Canada wants a piece of Nevada's pot pie — starting with state's oldest dispensary

Article posted on Reno Gazette Journal

A Canadian firm announced this week that it is purchasing Nevada’s oldest marijuana dispensary business, Silver State Relief based in Sparks.

Silver State Relief, the state’s first medical marijuana dispensary to open in 2014, soon will be 100 percent owned by C21 Investments, a Canadian cannabis company based in Vancouver, British Columbia.

The Canadian company is looking to become the largest publicly traded cannabis company in the world, purchasing dispensaries all across the U.S., said Silver State General Manager Aron Swan. For a local business like Silver State, it’s a chance for the operation to grow faster within Nevada, and be part of something much bigger.

“This is a tough business. Investment capital allows us to expand a little more quickly, rather than organically,” Swan said.

C21 announced Monday that it is acquiring Silver State Relief’s dispensary and cultivation businesses in a deal estimated to be worth $50 million, according to a statement from C21 President Robert Cheney. Silver State is one of the top three revenue-producing dispensaries in Nevada for the past three years, the statement said, although public records are not available to confirm the claim.

Canada, eh?

C21 is just one of the cannabis companies looking to capitalize on the fact that Canada will soon have recreational marijuana legalized on a federal scale, and the U.S. will not. That means that cannabis stock can be traded in Canada, but not in the states.

A publicly traded company, in which there are many owners, can make big money very quickly, and individual liability drops drastically, according to Tom Cargill, professor of economics emeritus at University of Nevada, Reno.

“Trade fits everybody. You can’t have an isolated, insular economy,” Cargill said. “There’s some downside: It’s always nice to have a locally owned business, and customer relationships are less developed when they’re outside managed.”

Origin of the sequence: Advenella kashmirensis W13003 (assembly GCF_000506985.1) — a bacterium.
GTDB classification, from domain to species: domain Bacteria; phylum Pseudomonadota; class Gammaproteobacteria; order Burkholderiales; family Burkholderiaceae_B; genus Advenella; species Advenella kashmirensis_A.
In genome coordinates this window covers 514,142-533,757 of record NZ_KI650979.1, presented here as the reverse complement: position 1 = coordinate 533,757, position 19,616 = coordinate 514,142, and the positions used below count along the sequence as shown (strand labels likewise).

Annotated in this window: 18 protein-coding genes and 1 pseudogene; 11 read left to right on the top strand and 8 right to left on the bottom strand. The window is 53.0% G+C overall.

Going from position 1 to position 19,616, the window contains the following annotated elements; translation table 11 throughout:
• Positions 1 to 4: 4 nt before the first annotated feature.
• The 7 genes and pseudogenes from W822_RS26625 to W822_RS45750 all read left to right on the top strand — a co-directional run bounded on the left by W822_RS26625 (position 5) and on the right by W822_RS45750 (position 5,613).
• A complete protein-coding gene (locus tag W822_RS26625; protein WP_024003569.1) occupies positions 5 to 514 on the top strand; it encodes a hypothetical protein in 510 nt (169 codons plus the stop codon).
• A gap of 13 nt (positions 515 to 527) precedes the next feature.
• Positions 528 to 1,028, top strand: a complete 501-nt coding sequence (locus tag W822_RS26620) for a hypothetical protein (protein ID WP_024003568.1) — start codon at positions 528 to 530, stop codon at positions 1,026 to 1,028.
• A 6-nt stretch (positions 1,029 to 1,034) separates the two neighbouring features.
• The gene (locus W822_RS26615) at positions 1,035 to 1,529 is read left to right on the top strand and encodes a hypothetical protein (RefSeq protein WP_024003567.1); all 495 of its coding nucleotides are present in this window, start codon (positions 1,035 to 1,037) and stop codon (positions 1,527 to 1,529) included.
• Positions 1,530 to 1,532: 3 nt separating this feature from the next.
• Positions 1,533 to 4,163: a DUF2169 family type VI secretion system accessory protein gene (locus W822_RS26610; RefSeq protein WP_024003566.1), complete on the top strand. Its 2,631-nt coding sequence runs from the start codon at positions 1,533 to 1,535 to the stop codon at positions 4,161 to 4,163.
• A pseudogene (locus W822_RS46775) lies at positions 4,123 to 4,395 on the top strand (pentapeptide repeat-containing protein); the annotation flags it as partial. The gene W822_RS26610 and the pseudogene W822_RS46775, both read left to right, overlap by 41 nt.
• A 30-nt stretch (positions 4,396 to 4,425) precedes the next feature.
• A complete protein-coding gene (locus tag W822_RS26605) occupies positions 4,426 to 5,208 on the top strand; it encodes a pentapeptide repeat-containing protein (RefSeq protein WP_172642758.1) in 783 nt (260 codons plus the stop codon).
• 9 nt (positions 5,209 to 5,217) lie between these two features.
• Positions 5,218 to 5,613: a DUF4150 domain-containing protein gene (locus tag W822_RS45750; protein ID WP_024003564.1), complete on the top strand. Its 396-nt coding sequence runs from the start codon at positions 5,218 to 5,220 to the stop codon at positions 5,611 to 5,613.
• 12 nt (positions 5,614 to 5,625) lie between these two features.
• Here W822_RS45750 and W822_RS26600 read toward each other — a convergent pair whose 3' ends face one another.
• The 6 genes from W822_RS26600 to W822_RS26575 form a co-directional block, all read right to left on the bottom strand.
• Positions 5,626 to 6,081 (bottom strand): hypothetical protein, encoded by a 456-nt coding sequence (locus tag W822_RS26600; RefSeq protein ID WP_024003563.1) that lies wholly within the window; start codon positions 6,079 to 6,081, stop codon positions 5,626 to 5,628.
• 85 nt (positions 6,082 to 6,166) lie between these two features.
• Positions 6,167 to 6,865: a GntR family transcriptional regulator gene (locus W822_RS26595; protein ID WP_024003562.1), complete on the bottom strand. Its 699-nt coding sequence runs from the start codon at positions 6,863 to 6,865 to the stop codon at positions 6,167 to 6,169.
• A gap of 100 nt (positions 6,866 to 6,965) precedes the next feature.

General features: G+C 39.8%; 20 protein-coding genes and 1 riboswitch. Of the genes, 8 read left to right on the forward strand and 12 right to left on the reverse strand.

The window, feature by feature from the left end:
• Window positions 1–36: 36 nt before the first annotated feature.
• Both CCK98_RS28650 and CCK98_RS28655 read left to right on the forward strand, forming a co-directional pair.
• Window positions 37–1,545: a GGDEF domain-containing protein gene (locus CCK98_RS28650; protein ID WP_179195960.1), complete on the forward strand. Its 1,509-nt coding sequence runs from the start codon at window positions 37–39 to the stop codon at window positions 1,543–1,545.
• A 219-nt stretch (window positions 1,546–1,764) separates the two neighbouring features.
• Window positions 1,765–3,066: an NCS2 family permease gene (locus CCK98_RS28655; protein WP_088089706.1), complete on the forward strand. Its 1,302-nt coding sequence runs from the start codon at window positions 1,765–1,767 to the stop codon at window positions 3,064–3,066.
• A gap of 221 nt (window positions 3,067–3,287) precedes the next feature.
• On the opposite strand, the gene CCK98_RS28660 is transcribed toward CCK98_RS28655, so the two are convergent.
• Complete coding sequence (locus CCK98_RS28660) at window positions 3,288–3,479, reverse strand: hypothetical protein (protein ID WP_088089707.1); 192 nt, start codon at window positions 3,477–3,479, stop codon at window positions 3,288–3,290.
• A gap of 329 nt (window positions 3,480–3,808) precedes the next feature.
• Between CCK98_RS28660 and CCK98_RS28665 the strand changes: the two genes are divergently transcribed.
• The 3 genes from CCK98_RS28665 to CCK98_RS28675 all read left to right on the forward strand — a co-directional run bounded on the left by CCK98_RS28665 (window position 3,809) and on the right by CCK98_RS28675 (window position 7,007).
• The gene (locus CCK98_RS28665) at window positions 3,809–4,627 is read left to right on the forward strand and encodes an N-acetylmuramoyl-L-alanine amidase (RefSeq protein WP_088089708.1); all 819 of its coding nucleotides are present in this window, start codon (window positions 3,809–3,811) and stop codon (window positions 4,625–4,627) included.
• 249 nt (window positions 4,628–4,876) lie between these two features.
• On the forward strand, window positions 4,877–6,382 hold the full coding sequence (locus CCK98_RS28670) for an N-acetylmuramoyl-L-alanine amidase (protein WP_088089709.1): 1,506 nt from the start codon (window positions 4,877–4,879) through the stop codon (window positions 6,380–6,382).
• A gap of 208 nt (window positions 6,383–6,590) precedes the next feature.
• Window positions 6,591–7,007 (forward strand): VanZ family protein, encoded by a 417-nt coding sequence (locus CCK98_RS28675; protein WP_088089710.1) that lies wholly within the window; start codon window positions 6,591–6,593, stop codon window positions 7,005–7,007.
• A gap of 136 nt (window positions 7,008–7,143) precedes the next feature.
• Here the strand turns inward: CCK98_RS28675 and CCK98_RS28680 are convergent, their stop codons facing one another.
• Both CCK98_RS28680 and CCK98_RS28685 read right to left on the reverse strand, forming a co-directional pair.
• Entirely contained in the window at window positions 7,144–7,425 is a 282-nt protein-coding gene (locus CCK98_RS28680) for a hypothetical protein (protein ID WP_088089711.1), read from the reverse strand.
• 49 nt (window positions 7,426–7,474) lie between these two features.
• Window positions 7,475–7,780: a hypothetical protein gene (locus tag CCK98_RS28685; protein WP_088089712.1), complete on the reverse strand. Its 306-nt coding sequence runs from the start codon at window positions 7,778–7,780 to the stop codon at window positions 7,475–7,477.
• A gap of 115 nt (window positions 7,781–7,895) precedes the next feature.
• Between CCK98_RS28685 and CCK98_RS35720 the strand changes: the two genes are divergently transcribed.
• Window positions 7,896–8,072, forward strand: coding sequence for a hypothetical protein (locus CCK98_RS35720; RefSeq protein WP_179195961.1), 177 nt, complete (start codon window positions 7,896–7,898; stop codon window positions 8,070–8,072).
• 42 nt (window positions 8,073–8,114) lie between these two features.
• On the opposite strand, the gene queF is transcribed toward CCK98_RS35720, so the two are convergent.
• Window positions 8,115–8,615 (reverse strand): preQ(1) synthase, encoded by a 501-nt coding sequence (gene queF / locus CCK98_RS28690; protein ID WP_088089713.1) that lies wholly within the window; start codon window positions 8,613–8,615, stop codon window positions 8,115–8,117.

Many of Nevada’s most lucrative industries encourage public trade, including mining and gaming. Many of the state’s mining companies, in fact, are owned by Canadian firms, Cargill said. Gaming was not viable as a publicly traded business until the 1960s, and before that the industry was monopolized by the Mafia.

Generally, it’s a good thing, Cargill said, so long as local governments do not grant outside agencies tax breaks.

“The local owner makes money, the Canadian company is diversifying geographically. (C21) probably is picking up other dispensaries around the country. There’s clearly profit to be made, and, no pun intended, it’s a growing market,” Cargill said.

Silver State will continue to pay all state and local taxes. But because it will likely have a different classification when filing federal income taxes, Silver State will have to fork over less revenue to the Internal Revenue Service, Swan said.

C21 is buying up other dispensaries in the U.S. It recently acquired another in Oregon. Not all states, though, are friendly to foreign investment.

More than a dozen medical and recreational cannabis states, including Nevada, have allowed out-of-state investors or publicly traded companies to invest in the industry. But Colorado, the first state to legalize recreational marijuana, still prohibits publicly traded companies from owning in-state cannabis companies. The industry there is all locally owned.

Colorado’s ban is a giant mistake from a business angle, said Sen. Tick Segerblom, D-Las Vegas, a vocal cannabis policy advocate during the 2017 Nevada legislative session. Not only can Canadians and Americans buy the stock, but so too can others. A lot of Europeans now are buying up cannabis stock, he said.

“It’s very exciting, and right now it’s all money coming in. We’re so business friendly, so business oriented,” he said of Nevada.

Segerblom sits on the board for a Canadian cannabis company, MPX Bioceutical Corp.

Silver State’s growing footprint

C21 has not purchased Silver State’s facilities yet. The terms of the acquisition give C21 the option of buying the company’s real estate over the next five years.

Silver State currently has 155,000 square feet of grow space and an 8,000-square-foot dispensary in Sparks. Silver State also has a dispensary in Fernley expected to open later this year.

In 2017, Silver State reported $17 million of revenue and the company has generated $15 million in revenue during the first six months of this year, according to Cheney’s statement.

The Fernley location is expected to double Silver State’s revenues over the next 18 months. As part of the terms, C21 is also committing $10 million to further expand Silver State’s footprint within Nevada.